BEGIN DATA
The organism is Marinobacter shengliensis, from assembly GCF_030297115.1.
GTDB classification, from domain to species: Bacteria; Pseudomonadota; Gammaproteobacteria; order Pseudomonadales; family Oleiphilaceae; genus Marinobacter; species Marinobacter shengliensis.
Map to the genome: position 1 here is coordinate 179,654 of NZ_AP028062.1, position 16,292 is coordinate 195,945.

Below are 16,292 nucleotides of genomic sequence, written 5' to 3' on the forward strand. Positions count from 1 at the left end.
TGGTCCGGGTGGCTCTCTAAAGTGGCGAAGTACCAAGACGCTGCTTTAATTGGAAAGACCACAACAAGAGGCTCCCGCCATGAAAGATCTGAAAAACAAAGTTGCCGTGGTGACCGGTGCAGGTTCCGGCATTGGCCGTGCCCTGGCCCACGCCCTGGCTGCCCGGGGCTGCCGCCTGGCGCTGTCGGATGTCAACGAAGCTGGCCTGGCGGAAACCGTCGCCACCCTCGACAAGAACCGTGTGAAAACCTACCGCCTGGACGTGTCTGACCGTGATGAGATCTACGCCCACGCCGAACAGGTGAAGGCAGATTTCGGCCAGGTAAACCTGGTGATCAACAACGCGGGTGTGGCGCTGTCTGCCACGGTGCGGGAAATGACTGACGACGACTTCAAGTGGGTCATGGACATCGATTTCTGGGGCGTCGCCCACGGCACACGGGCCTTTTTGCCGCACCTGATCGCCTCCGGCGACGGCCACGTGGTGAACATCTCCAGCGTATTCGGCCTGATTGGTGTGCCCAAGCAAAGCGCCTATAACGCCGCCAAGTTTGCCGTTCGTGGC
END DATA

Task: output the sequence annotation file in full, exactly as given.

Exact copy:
The organism is Marinobacter shengliensis, from assembly GCF_030297115.1.
GTDB classification, from domain to species: Bacteria; Pseudomonadota; Gammaproteobacteria; order Pseudomonadales; family Oleiphilaceae; genus Marinobacter; species Marinobacter shengliensis.
Map to the genome: position 1 here is coordinate 179,654 of NZ_AP028062.1, position 16,292 is coordinate 195,945.

Below are 16,292 nucleotides of genomic sequence, written 5' to 3' on the forward strand. Positions count from 1 at the left end.
TGGTCCGGGTGGCTCTCTAAAGTGGCGAAGTACCAAGACGCTGCTTTAATTGGAAAGACCACAACAAGAGGCTCCCGCCATGAAAGATCTGAAAAACAAAGTTGCCGTGGTGACCGGTGCAGGTTCCGGCATTGGCCGTGCCCTGGCCCACGCCCTGGCTGCCCGGGGCTGCCGCCTGGCGCTGTCGGATGTCAACGAAGCTGGCCTGGCGGAAACCGTCGCCACCCTCGACAAGAACCGTGTGAAAACCTACCGCCTGGACGTGTCTGACCGTGATGAGATCTACGCCCACGCCGAACAGGTGAAGGCAGATTTCGGCCAGGTAAACCTGGTGATCAACAACGCGGGTGTGGCGCTGTCTGCCACGGTGCGGGAAATGACTGACGACGACTTCAAGTGGGTCATGGACATCGATTTCTGGGGCGTCGCCCACGGCACACGGGCCTTTTTGCCGCACCTGATCGCCTCCGGCGACGGCCACGTGGTGAACATCTCCAGCGTATTCGGCCTGATTGGTGTGCCCAAGCAAAGCGCCTATAACGCCGCCAAGTTTGCCGTTCGTGGC